Up Close and Personal with Mt. St. Helens
* The blast zone of Mt. St. Helens in southwest Washington State is now a national monument. This vast area is a panoramic window on the world of a volcano. It attracts one million tourists yearly.
A series of visitor centers have been built along State Route 504. The last one, the Johnston Ridge Observatory, is five miles from the crater created by the May 1980 eruption. Assistant director Debi Church answers many visitor questions. And some of ours:
Why build a visitor center right next to a volcano?
According to historical records, the mountain generally erupts every 100 to 150 years, but no one knows for sure when it will happen again. This building is not volcano-proof, yet as long as it's here, we'll be able to educate people about volcanoes.
How close can you get to the crater?
With a hiking permit, which costs $15, anybody can climb the south side of Mt. St. Helens all the way to the rim of the crater. The north side, where the blast occurred, is off-limits.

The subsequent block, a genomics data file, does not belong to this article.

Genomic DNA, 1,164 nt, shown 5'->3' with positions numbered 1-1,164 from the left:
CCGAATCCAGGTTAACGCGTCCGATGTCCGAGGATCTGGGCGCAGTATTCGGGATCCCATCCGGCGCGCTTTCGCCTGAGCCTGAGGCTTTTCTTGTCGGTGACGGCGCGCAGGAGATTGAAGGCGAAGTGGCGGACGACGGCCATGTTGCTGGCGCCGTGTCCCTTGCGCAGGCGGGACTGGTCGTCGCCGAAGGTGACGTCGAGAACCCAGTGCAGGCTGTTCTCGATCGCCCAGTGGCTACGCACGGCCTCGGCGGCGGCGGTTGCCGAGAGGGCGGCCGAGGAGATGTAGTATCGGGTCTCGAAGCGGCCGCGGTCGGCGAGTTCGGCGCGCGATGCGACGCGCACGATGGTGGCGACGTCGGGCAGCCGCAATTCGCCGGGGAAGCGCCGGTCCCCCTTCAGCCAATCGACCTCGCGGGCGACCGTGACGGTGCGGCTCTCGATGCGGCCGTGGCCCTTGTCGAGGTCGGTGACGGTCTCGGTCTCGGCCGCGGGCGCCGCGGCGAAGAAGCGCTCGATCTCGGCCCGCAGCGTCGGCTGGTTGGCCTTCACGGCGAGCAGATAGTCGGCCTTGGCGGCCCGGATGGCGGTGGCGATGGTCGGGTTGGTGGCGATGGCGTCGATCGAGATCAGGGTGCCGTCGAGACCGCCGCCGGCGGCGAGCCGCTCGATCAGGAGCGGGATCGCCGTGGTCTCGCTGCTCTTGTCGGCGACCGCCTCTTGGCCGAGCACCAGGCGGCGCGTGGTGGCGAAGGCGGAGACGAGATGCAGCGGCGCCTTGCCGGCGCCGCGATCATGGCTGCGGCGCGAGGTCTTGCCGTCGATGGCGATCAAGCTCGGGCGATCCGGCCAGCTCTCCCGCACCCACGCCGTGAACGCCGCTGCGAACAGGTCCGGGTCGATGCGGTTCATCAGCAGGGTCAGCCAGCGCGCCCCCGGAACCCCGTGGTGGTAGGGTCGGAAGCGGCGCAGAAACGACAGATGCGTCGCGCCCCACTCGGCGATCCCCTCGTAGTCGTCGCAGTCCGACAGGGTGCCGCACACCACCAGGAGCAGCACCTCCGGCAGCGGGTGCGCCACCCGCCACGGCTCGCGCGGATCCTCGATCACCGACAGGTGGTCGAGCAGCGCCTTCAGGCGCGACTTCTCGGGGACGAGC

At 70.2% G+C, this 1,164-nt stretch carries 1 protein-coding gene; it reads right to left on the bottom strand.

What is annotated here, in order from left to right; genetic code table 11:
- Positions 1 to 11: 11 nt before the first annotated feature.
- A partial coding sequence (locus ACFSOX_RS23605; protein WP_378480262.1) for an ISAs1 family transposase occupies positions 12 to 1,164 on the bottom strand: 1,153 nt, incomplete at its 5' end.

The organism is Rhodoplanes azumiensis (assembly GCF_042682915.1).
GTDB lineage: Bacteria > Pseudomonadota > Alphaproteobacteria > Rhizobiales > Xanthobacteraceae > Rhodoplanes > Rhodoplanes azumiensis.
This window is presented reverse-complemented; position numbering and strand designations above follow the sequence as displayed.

How long before the area returns to what it was like before the blast?
Originally, people said it would be 70 years before anything would come back. They've long since figured that was not true. You may never again have those old-growth forests [they take 500 years to mature], but I see changes every day. One day it may be a baby fawn with its mother taking its first steps, or a seedling growing out of an elk's footprint.
* There are many volcano sites on the World Wide Web. These sites are among those recommended by Robert and Barbara Decker, authors of "Volcanoes" (W.H. Freeman & Co., 1997):
The University of North Dakota site has fine visuals, great links, and is frequently updated.
Boris Behncke's Volcano Home Page has a tremendous amount of information; emphasis on Italy.
The Smithsonian Global Volcanism Program is user-friendly and has lots of annotated links.